Stannington Sanatorium photos shine light on TB before antibiotics
A collection of photographs and records that lay undiscovered for decades has revealed previously unseen moments of those living with tuberculosis in the first half of the 20th Century.
Stannington Sanatorium in Northumberland was the first purpose-built children's TB sanatorium in the country and over the decades treated some 11,000 youngsters.
Opening in 1907, it was a place for malnourished children to get fresh air, exercise and good nutrition, with many of those admitted to the institution coming from impoverished backgrounds.
On 15 March 1908, the first of 50 patients were admitted.
The aim of the sanatorium was to improve the health and wellbeing of poor children by taking them out of the "fetid air of the slums" of Newcastle to the fresh air of the countryside.
The institution used the latest medical equipment and techniques in the prevention and cure of tuberculosis - a bacterial infection which mainly affects the lungs.
Also known as consumption, it can also affect the bones and nervous system.
In these cases, traction would be used to apply pressure to the deformed bones and patients would often be strapped into supports and body casts for weeks or even months.
- Tuberculosis (TB) is caused by bacteria (Mycobacterium tuberculosis)
- It most often affects the lungs, but can affect other parts of the body including the bones and nervous system
- Tuberculosis is curable and preventable
- TB is spread from person to person through the air by inhalation of infected droplets from coughs and sneezes
A lot of the surgical procedures at the sanatorium sound "very drastic" from a modern perspective, but they were a common approach in the pre-antibiotic era.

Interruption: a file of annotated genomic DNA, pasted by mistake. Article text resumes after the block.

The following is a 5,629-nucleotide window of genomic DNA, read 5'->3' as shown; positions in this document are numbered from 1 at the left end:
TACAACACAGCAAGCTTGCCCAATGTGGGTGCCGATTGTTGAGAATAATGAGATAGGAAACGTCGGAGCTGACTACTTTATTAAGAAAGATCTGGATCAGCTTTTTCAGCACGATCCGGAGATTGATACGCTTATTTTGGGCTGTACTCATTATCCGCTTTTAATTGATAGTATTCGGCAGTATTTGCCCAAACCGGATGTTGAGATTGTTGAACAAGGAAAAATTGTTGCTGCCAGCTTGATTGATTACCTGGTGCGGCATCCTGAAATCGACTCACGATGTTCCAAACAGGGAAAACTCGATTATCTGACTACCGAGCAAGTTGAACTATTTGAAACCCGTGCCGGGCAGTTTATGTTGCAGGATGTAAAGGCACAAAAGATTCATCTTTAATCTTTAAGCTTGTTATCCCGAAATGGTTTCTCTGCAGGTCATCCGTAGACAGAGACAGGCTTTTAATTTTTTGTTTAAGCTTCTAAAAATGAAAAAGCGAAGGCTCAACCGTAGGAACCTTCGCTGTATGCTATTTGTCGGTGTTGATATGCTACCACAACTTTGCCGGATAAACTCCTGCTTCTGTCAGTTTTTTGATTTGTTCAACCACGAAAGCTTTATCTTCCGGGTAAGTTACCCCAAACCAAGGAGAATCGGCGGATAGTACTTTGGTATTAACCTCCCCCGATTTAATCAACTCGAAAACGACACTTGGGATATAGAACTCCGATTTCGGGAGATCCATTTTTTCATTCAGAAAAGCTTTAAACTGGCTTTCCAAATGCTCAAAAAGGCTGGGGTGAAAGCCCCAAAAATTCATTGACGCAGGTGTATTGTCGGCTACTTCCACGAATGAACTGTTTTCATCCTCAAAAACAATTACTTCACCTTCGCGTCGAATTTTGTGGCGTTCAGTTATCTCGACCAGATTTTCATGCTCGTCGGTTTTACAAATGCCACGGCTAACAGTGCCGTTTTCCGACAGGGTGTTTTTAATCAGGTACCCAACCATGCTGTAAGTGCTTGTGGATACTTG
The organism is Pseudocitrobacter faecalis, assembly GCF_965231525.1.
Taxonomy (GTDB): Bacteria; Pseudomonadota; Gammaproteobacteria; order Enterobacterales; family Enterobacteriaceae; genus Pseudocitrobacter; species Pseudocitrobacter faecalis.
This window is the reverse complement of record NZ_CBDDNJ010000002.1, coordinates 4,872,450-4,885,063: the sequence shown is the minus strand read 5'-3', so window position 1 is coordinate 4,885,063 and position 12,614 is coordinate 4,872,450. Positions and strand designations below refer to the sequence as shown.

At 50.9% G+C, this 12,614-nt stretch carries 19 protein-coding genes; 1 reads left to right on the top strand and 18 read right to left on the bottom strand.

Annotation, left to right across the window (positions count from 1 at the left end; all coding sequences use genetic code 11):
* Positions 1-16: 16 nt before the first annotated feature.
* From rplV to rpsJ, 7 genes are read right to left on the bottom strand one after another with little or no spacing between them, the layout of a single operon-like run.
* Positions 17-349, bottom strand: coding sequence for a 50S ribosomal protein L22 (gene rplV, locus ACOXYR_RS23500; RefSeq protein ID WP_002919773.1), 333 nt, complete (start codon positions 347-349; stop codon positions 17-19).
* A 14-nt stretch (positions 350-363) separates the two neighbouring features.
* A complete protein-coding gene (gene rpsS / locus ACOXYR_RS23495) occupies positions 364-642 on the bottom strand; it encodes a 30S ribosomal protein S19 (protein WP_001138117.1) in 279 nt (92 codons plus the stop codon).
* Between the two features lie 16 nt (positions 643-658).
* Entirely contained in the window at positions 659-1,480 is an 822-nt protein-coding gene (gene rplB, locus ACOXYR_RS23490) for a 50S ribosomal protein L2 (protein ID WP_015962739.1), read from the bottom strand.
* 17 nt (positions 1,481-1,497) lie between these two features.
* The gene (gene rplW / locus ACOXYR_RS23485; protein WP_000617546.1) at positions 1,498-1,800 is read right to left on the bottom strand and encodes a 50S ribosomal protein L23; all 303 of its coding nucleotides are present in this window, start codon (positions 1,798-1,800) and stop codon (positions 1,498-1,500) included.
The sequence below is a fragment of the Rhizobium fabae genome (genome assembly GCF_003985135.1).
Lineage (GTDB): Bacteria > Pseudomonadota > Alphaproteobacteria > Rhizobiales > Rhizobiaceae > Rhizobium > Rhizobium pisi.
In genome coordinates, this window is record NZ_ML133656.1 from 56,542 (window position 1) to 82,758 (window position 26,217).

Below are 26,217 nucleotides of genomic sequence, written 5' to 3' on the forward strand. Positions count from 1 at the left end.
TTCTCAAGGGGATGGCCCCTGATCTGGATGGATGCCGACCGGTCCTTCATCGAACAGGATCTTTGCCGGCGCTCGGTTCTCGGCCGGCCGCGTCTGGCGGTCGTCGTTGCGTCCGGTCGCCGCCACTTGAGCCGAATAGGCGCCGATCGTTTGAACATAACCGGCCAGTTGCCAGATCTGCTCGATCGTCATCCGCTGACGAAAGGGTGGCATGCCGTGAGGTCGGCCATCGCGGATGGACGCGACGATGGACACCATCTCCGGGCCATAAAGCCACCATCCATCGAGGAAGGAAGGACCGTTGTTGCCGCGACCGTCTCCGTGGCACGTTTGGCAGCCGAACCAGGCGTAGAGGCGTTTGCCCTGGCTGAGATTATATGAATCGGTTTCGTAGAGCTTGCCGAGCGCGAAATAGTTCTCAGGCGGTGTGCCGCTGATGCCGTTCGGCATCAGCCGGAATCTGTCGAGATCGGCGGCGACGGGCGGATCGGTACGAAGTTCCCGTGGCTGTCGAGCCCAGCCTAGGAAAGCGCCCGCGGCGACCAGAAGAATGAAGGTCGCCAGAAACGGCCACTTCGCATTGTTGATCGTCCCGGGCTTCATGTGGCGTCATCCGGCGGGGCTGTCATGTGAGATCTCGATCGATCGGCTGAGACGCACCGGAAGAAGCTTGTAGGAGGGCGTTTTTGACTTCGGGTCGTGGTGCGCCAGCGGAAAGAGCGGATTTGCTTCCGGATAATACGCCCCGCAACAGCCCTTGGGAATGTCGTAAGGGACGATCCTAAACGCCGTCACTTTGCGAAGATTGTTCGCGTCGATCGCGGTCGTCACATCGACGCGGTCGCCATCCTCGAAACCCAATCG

Karen Rushton, project archivist, said: "You ask yourself 'did they really do that?', but they didn't have any choice at the time.
"The treatments were so completely different to how it is today and it was literally just years ago."
Patient records and thousands of radiographic plates dating from 1937-1952 were given to Northumberland Archives when the sanatorium closed.
In 2013, archivists were awarded £77,717 from the medical charity Wellcome Trust to part digitise these "little-used" records.
Northumberland Archives appealed for help from former patients and staff to research the history of the sanatorium and the treatment of TB before the use of antibiotics.
Ms Rushton said "fascinating stories" emerged from the appeal, which piqued the interest of academics and local historians.
She said: "The radiographs alongside the records fill in the bigger picture. They give more of a visual impact than just reading it in medical notes.
"It was quite daunting looking at them for the first time. They are fascinating - you see things you don't expect and it makes it more realistic.
"When you read the records you get a good account of the social history - their experiences, where they lived, their family life... it puts the history of their lives and the area into context.
"It must have been quite daunting for the children at the time leaving home. But in the accounts from the children, the majority of them said it was 'difficult at first' but because it was just for children - they ended up more upbeat once they had settled in.
"The staff made a lot of effort to keep them happy."